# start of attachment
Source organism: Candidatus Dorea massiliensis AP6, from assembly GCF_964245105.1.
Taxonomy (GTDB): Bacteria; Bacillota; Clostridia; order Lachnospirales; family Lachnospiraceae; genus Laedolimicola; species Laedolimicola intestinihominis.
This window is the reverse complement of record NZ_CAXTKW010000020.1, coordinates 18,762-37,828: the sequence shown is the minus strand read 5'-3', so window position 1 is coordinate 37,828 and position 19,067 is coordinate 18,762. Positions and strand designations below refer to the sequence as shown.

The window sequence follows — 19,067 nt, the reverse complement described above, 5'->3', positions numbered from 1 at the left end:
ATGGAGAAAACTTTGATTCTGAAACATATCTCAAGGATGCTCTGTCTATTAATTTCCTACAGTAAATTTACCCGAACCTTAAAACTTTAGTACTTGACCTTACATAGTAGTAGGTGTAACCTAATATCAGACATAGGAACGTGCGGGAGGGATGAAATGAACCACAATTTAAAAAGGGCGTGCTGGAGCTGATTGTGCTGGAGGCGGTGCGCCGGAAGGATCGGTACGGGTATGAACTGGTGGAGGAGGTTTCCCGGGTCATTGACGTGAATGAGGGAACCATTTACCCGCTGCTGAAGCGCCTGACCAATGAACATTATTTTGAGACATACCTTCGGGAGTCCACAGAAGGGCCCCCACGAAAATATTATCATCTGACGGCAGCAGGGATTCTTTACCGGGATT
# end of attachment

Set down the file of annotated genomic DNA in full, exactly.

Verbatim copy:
Source organism: Candidatus Dorea massiliensis AP6, from assembly GCF_964245105.1.
Taxonomy (GTDB): Bacteria; Bacillota; Clostridia; order Lachnospirales; family Lachnospiraceae; genus Laedolimicola; species Laedolimicola intestinihominis.
This window is the reverse complement of record NZ_CAXTKW010000020.1, coordinates 18,762-37,828: the sequence shown is the minus strand read 5'-3', so window position 1 is coordinate 37,828 and position 19,067 is coordinate 18,762. Positions and strand designations below refer to the sequence as shown.

The window sequence follows — 19,067 nt, the reverse complement described above, 5'->3', positions numbered from 1 at the left end:
ATGGAGAAAACTTTGATTCTGAAACATATCTCAAGGATGCTCTGTCTATTAATTTCCTACAGTAAATTTACCCGAACCTTAAAACTTTAGTACTTGACCTTACATAGTAGTAGGTGTAACCTAATATCAGACATAGGAACGTGCGGGAGGGATGAAATGAACCACAATTTAAAAAGGGCGTGCTGGAGCTGATTGTGCTGGAGGCGGTGCGCCGGAAGGATCGGTACGGGTATGAACTGGTGGAGGAGGTTTCCCGGGTCATTGACGTGAATGAGGGAACCATTTACCCGCTGCTGAAGCGCCTGACCAATGAACATTATTTTGAGACATACCTTCGGGAGTCCACAGAAGGGCCCCCACGAAAATATTATCATCTGACGGCAGCAGGGATTCTTTACCGGGATT